I discovered a fantastic poem, read by its author, Anne Waldman, today. And I can’t help but share it. “Fossil Fuel,” Waldman’s wail of grief and despair honed to icy, lugubrious perfection, reminds me of Chris Hedges, his own meditation on despair and the imagination in this week’s essay for truthdig. What Waldman acts out on stage, Hedges speaks of, and demonstrates almost as crazily, by the perfection of his language. How fortunate we are to have these two wild poets in our midst as we flail about, sometimes forgetting to remember to do permaculture, sometimes failing to realize that we actually can dig ourselves out of this sodden, tear-filled grave. Yes, we can! See permies.com, for the kind of attitude required, not to mention for the fun of witnessing the ideas and actions of young people who not only refuse to give up, but who inspire the world with their young, new, dedicated energy.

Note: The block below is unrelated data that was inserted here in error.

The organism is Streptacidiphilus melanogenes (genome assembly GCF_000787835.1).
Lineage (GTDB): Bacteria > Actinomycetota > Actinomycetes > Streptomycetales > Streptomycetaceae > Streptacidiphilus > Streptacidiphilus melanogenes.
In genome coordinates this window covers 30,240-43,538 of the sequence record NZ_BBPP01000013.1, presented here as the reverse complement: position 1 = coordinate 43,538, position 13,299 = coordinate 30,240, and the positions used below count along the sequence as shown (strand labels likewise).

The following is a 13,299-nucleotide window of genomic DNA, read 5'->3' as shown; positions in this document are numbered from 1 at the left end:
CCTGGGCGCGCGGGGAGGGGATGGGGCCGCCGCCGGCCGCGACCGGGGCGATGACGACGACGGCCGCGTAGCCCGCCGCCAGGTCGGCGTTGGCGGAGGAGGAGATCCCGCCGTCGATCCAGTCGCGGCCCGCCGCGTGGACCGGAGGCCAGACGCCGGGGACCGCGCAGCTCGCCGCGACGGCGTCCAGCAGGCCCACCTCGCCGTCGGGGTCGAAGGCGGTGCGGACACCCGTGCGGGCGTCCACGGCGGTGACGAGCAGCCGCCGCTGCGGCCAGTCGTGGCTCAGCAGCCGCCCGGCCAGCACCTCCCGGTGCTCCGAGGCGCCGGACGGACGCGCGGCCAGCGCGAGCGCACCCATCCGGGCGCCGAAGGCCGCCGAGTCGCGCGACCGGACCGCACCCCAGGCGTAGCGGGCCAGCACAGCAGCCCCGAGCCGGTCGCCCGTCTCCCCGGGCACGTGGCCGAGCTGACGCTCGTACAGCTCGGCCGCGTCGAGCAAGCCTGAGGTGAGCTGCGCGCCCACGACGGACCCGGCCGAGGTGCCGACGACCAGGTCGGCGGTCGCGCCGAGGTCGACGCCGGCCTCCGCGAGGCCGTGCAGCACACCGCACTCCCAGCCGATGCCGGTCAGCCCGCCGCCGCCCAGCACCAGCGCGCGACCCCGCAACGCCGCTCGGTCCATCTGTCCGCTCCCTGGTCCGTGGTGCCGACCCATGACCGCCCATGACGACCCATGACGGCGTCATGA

It helps to remember, as my housemate Jim reminded himself this morning, via a dream that came to him last night, how many planets have been through the same cycle, their populations coming to the brink of self-destruction. The two of us agreed: this awful place to which we have arrived, this capitalist end-game that dances with such glittery, blind desperation on the head of its stupid, stupid pin, is most likely the usual course for spiritual beings who have devolved into the third dimension, where matter is so dense and thick and stubborn. That our species being up-against-it is a test. Will we make it? Will we thread our way through the needle of increasing scarcity and violence into abundance and harmony?
I remember back when I was a (violent, angry) peace activist, in the early ’80s, one late night conversation with a grizzled old Utah rancher whose ranch bordered some kind of military testing ground. He told me that he worked as a nuclear activist because he wanted to know that, on his deathbed, he had done what he could to reverse the course of human madness. That though the outcome was unknown, his part in it would not be. I salute him. I learned from him. And that was before permaculture, before I recognized the way through.